At border village, recalling Army’s Myanmar operation: ‘We heard shooting, explosions… boom, boom, boom’

“Suddenly, we heard a lot of shooting and bombs going off in the near distance. Boom, boom, boom. We were wondering what was happening,” 55-year-old Hemlet Guite, a village elder, said.

Written by Esha Roy | Phaikoh (india-myanmar Border) | Updated: June 14, 2015 5:02 am
Myanmar operation, Army, Manipur, India Army, Myanmar border, Army convoy attack, Ajit Doval, India Myanmar Joint army action, Gautam Mukhopadhaya, NSCN (K), Manipur ambush, army manipur militants attack, manipur army operations, army operations against militants, manipur militant ambush, NSCN (K), Myanmar militants, Northeast insurgency, Myanmar, Myanmar police post, indian express news, india news, nation news Angko Chingbo hill, 15 km inside Myanmar, where villagers say 3 insurgent groups have their camps; (inset) Hemkhoshei, 65, a minister of the Phaikoh village council. (Source: express photo by Deepak Shijagurumayum)

In this last Indian village in Manipur’s Ukhrul district, there is no telling where India ends and Myanmar begins. The boundary is not demarcated visibly, and the small teak huts standing on wooden stilts could be in either country. On the morning of June 9, sleepy, isolated Phaikoh was jolted by the sounds of Indian soldiers attacking Naga militant camps in the area in retaliation against the June 4 ambush of the 6 Dogra Regiment.

“Suddenly, we heard a lot of shooting and bombs going off in the near distance. Boom, boom, boom. We were wondering what was happening. We didn’t see any soldiers go through our village or in the surrounding jungles. We assume they must have gone very quietly at night, on foot,” 55-year-old Hemlet Guite, a village elder, said.

It was approximately 8 in the morning when Phaikoh first heard the “sounds of the battle” — around the time its 16 schoolchildren had just begun classes at the village school.

“We did see them coming back, though,” Guite said. “In the afternoon, it must have been two or three o’clock, a stream of Indian Army soldiers started walking into the village. Then the helicopters started coming. They landed on our football field, and the soldiers started to get on. It looked as though there were at least a hundred soldiers. There were two helicopters, and each made three trips. Some of the soldiers left on foot,’’ Guite added.

Sixty-five-year-old Hemkhoshei, a minister of the village council, said it was the first time he saw an Army chopper. “I was very excited. One Armyman told me to shut my eyes because there would be a lot of dust as the machine landed,” he laughed.

Sauntering easily into Myanmarese territory, stepping over the shallow, muddy trench that marks the border, Hemkhoshei pointed to the grey-blue hill rising above the treetops, its peak surrounded by wispy white clouds.
“That is Angko Chingbo hill,” he said. It is about 15 km inside Myanmar. The UNLF, PLA and KYKL have their camps there. That is where the Army went that day.

“We have heard that nothing is left of the PLA camp now. But we do not know if the Army managed to reach the UNLF camp. It is on the other side of the mountain, and very difficult to reach,” Hemkhoshei added. According to him, the PLA camp had more than a hundred residents.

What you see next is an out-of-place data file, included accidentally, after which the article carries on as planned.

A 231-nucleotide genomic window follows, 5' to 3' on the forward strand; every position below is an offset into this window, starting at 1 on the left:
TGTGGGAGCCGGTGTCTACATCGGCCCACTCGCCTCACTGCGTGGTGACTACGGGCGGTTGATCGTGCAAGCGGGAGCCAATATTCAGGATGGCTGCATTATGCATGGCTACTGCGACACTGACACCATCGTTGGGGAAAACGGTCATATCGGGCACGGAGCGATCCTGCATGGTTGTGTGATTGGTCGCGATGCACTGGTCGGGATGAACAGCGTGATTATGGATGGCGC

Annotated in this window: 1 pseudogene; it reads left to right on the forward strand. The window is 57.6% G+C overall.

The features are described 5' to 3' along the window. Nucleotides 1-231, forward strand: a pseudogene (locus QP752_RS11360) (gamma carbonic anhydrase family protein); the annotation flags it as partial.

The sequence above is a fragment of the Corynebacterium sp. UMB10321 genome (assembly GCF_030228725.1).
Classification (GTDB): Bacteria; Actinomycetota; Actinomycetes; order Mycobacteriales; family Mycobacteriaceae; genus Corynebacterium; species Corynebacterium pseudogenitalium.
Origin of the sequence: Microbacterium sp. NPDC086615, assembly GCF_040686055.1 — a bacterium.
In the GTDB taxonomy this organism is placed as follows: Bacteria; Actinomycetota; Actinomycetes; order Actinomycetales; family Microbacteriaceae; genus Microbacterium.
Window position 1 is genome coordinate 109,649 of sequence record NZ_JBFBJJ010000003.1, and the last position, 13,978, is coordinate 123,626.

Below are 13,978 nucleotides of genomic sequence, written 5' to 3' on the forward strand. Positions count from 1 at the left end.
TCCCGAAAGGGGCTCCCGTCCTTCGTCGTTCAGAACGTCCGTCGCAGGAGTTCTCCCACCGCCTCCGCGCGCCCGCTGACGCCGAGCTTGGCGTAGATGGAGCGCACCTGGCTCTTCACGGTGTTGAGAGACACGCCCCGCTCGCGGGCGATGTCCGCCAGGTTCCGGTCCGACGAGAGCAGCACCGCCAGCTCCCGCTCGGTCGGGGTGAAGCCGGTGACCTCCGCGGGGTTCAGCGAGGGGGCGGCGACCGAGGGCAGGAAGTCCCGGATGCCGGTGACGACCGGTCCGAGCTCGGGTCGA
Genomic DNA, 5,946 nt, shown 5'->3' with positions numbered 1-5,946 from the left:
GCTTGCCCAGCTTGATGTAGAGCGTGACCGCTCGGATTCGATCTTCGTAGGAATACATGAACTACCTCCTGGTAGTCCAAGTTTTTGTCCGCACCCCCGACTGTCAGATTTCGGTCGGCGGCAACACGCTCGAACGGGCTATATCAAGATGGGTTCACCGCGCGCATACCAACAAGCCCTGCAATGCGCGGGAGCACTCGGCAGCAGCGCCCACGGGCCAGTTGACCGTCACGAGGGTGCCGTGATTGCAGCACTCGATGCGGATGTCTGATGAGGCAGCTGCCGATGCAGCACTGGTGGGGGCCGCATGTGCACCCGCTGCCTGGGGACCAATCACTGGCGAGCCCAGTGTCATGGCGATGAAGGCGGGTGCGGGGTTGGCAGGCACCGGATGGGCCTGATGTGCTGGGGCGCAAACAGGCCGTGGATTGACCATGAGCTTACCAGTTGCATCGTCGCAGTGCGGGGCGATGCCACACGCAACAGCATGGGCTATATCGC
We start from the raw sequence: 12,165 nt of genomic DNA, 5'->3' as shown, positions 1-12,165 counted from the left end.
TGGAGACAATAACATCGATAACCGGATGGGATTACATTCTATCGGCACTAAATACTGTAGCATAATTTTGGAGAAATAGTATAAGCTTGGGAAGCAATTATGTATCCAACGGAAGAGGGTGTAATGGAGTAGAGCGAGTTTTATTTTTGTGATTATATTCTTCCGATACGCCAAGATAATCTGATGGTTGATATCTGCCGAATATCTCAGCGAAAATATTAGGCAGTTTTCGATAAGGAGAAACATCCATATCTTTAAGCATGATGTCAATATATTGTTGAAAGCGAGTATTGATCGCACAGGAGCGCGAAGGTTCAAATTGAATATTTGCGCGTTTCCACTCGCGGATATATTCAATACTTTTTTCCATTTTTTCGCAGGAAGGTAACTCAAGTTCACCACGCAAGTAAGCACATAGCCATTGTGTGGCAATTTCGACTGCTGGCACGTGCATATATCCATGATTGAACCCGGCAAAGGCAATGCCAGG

Residents of Phaikoh said insurgents often travelled to border villages on the Indian side “for patrolling”. Cadres of the UNLF were the most frequent visitors, they said.

“They come at least once a month, sometimes more often. They talk to us, eat their lunch, and go back. But we never have to feed them. They give us money to buy rice, and cook for themselves. Twenty, or even 40 insurgents come at a time. We haven’t seen any since Tuesday (June 9), though,” said Janghen Jangkhohem, secretary of the village council.

Guite said the villagers have a good rapport with the UNLF. “There is no doctor or pharmacy in the village. So the UNLF insurgents sometimes give us medicines. Malaria is endemic here, and they often hold medical camps in the village, to which they bring a doctor. In return, they ask us for information — on who comes here, and what we hear about the Army. Last Christmas, the UNLF gave us money to buy a pig or cow for a feast,” Guite said.

Hemkhoshei said UNLF cadres sometimes held meetings with the village council or elders. “They talk to us of development… roads, better schools, medical facilities, electricity. They have told us that they would help us get all these things,” he said.

No resident of Phaikoh has ever visited any of the camps, however. What they know about them is based on what they have heard from friends in Myanmar who visit the camps to sell their wares to the insurgents. “Since Tuesday, Myanmar has completely sealed off the border. We can’t even go to Mongjang, the neighbouring village on the other side. But hopefully, the restrictions will be lifted soon,” Guite said.

Across a range of three hills closer to the Indian side of the border, at the village of Nampisha, villagers recalled the happenings of June 9.

“Helicopters were flying in and out. Huge helicopters. We could here gunfire in the distance. We gathered at the church and I told my congregation to pray. I warned them not to stray far from the village. Not to even go out hunting. To just stay indoors and pray,” said pastor Akhui Kamkara.

The 44 Assam Rifles has an outpost at Nampisha, villagers said, and they had tightened their vigil. No one was going towards Phaikoh, villagers said.

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